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The Social Origins of Language

By Daniel Dor

Presents a new theoretical framework for the origins of human language and sets key issues in language evolution in their wider context within biological and cultural evolution


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Preposition Placement in English: A Usage-Based Approach

By Thomas Hoffmann

This is the first study that empirically investigates preposition placement across all clause types. The study compares first-language (British English) and second-language (Kenyan English) data and will therefore appeal to readers interested in world Englishes. Over 100 authentic corpus examples are discussed in the text, which will appeal to those who want to see 'real data'


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Free Access 4 You

Free access to several Brill linguistics journals, such as Journal of Jewish Languages, Language Dynamics and Change, and Brill’s Annual of Afroasiatic Languages and Linguistics.


Academic Paper


Title: Early Delayed Language Development in Very Preterm Infants: Evidence from the MacArthur-Bates CDI
Author: Susan H. Foster-Cohen
Institution: University of Canterbury
Author: Jamie O. Edgin
Institution: University of Cape Town
Author: Patricia R. Champion
Institution: University of Canterbury
Author: Lianne J. Woodward
Institution: University of Canterbury
Linguistic Field: Language Acquisition
Abstract: This study examined the effects of being born very preterm on children's early language development using prospective longitudinal data from a representative regional cohort of 90 children born very preterm (gestational age <33 weeks and/or birth weight <1,500 grams) and a comparison sample of 102 children born full term (gestational age 38–41 weeks). The MacArthur-Bates Communicative Development Inventory: Words and Sentences (CDI-WS) was used to assess children's language development at age 2;0 (corrected for gestational age at birth). Clear linear relationships were found between gestational age at birth and later language outcomes, with decreasing gestational age being associated with poorer parent-reported language skills. Specifically, children born extremely preterm (<28 weeks' gestation) tended to perform less well than those born very preterm (28–32 weeks' gestation), who in turn performed worse than children born full term (38–41 weeks' gestation). This pattern of findings was evident across a range of outcomes spanning vocabulary size and quality of word use, as well as morphological and syntactic complexity. Importantly, associations between gestational age at birth and language outcomes persisted after statistical control for child and family factors correlated with both preterm birth and language development. These findings demonstrate the presence of pervasive delays in the early language development of children born very preterm. They also highlight the importance of gestational age in predicting later language risk in this population of infants.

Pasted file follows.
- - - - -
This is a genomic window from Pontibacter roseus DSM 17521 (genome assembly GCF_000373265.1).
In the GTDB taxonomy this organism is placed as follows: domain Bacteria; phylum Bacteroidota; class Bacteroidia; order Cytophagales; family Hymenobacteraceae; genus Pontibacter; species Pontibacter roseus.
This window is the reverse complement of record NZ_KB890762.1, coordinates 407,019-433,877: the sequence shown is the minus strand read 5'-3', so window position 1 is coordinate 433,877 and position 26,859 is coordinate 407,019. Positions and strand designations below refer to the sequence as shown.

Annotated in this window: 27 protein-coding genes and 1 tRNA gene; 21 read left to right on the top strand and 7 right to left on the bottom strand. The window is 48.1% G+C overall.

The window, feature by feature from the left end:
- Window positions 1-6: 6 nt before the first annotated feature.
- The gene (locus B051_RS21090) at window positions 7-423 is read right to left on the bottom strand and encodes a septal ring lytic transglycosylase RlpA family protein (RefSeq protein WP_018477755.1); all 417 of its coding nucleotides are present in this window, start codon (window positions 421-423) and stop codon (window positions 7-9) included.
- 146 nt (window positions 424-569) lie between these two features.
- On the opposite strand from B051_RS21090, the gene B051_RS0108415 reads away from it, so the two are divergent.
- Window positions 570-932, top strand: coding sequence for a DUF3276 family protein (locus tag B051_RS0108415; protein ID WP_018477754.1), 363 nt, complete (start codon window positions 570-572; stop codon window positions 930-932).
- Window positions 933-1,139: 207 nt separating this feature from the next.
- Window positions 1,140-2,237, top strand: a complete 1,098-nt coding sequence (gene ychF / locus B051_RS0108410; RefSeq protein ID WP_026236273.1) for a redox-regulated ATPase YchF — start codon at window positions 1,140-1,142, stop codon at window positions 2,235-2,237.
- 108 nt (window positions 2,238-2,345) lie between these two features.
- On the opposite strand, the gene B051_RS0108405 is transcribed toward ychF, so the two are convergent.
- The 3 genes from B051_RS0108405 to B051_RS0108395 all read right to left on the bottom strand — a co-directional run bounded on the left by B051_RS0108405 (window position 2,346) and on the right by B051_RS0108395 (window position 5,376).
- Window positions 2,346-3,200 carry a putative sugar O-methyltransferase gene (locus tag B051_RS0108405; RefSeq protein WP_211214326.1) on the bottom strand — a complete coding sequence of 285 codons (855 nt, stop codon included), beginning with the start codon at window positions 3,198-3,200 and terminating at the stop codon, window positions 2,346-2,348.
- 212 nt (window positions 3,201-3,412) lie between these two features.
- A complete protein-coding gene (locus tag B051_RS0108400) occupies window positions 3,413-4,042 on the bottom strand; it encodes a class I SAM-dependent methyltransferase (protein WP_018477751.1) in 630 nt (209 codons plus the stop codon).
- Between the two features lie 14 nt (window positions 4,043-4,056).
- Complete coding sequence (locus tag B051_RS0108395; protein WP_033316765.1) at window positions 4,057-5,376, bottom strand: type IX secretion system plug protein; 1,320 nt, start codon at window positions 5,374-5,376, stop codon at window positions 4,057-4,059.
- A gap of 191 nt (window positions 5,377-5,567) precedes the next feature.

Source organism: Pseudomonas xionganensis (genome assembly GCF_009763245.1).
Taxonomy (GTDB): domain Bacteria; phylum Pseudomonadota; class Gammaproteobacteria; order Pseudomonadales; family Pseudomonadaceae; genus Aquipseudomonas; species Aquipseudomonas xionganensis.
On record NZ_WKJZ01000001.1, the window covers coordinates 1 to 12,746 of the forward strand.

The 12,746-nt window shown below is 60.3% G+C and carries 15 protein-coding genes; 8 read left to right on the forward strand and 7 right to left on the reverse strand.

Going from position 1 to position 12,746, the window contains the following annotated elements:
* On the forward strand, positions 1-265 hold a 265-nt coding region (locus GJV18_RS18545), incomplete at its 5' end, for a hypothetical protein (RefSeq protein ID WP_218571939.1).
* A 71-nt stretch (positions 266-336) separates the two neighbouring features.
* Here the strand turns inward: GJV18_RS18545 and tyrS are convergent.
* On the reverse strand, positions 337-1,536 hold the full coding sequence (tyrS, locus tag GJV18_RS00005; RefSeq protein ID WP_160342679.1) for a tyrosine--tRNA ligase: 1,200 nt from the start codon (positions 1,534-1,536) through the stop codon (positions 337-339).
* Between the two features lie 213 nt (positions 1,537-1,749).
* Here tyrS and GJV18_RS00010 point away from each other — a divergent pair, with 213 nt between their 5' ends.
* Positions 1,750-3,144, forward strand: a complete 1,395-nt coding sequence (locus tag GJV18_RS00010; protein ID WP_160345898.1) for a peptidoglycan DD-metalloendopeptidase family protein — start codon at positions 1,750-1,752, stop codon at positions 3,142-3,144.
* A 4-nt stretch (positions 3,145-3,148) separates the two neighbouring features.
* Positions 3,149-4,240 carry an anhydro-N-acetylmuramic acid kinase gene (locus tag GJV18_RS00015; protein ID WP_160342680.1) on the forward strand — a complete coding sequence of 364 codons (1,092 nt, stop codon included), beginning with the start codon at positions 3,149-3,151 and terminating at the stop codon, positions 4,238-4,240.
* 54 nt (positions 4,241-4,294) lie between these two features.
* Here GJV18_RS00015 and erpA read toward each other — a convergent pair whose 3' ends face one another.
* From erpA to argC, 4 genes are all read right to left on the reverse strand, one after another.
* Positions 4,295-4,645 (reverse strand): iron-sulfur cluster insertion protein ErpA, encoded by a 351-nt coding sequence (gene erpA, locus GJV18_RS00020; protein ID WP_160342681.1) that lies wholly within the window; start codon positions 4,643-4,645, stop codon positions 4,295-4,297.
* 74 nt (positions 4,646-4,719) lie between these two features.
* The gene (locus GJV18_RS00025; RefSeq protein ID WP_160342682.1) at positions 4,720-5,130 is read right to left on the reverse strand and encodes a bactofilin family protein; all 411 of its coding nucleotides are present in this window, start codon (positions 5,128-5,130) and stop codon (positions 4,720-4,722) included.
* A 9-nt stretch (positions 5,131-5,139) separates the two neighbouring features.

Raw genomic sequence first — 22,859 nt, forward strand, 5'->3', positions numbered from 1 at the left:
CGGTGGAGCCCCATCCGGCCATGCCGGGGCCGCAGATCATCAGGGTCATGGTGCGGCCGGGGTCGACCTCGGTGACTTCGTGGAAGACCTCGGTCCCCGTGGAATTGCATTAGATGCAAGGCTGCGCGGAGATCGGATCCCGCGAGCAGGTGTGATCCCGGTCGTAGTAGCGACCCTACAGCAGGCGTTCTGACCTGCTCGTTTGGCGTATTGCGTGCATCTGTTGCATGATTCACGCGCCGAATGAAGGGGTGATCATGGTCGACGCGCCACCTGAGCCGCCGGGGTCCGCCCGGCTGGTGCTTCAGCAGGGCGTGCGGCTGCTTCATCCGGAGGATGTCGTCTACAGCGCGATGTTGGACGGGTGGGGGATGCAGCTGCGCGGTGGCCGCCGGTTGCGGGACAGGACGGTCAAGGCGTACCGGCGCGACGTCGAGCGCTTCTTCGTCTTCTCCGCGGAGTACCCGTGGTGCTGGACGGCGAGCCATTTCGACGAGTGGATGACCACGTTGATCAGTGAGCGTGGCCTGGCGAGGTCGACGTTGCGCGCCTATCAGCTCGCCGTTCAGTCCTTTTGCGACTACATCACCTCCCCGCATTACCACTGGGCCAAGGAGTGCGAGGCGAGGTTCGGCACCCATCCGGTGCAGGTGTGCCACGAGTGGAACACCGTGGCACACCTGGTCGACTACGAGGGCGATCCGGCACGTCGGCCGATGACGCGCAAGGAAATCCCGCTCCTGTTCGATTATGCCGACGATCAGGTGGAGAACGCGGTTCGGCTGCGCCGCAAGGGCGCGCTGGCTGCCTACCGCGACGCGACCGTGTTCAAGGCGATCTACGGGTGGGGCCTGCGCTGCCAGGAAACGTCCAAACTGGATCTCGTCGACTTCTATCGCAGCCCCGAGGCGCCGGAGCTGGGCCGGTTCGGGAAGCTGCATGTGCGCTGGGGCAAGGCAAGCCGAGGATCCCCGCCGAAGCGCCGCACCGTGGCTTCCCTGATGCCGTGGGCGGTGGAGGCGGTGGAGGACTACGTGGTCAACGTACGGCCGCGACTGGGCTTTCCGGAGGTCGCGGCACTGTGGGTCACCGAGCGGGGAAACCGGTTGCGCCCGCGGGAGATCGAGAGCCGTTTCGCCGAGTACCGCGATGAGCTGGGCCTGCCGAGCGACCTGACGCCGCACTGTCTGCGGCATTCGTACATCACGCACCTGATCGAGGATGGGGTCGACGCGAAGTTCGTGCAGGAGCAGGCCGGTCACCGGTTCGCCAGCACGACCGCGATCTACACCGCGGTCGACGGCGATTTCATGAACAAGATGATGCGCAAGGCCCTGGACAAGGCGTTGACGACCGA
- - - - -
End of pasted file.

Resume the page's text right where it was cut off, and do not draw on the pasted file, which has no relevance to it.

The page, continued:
CUP at LINGUIST

This article appears in Journal of Child Language Vol. 34, Issue 3, which you can read on Cambridge's site or on LINGUIST .



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